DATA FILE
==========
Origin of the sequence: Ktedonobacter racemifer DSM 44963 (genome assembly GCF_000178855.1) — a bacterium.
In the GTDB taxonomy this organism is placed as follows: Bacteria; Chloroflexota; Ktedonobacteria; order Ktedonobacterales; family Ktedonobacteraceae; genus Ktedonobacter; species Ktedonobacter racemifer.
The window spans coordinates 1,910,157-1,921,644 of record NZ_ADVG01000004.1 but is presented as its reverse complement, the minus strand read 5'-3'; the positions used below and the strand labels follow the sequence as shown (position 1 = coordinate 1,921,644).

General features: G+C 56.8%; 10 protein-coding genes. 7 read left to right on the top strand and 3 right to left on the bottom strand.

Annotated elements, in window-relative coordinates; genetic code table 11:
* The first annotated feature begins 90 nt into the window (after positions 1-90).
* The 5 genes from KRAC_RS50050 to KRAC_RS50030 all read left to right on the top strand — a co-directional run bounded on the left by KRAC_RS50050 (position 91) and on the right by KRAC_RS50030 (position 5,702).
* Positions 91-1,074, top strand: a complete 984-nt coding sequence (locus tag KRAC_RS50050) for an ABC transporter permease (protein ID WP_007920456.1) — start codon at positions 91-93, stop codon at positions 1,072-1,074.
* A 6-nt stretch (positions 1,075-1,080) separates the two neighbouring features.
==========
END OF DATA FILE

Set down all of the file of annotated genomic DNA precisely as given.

Origin of the sequence: Ktedonobacter racemifer DSM 44963 (genome assembly GCF_000178855.1) — a bacterium.
In the GTDB taxonomy this organism is placed as follows: Bacteria; Chloroflexota; Ktedonobacteria; order Ktedonobacterales; family Ktedonobacteraceae; genus Ktedonobacter; species Ktedonobacter racemifer.
The window spans coordinates 1,910,157-1,921,644 of record NZ_ADVG01000004.1 but is presented as its reverse complement, the minus strand read 5'-3'; the positions used below and the strand labels follow the sequence as shown (position 1 = coordinate 1,921,644).

General features: G+C 56.8%; 10 protein-coding genes. 7 read left to right on the top strand and 3 right to left on the bottom strand.

Annotated elements, in window-relative coordinates; genetic code table 11:
* The first annotated feature begins 90 nt into the window (after positions 1-90).
* The 5 genes from KRAC_RS50050 to KRAC_RS50030 all read left to right on the top strand — a co-directional run bounded on the left by KRAC_RS50050 (position 91) and on the right by KRAC_RS50030 (position 5,702).
* Positions 91-1,074, top strand: a complete 984-nt coding sequence (locus tag KRAC_RS50050) for an ABC transporter permease (protein ID WP_007920456.1) — start codon at positions 91-93, stop codon at positions 1,072-1,074.
* A 6-nt stretch (positions 1,075-1,080) separates the two neighbouring features.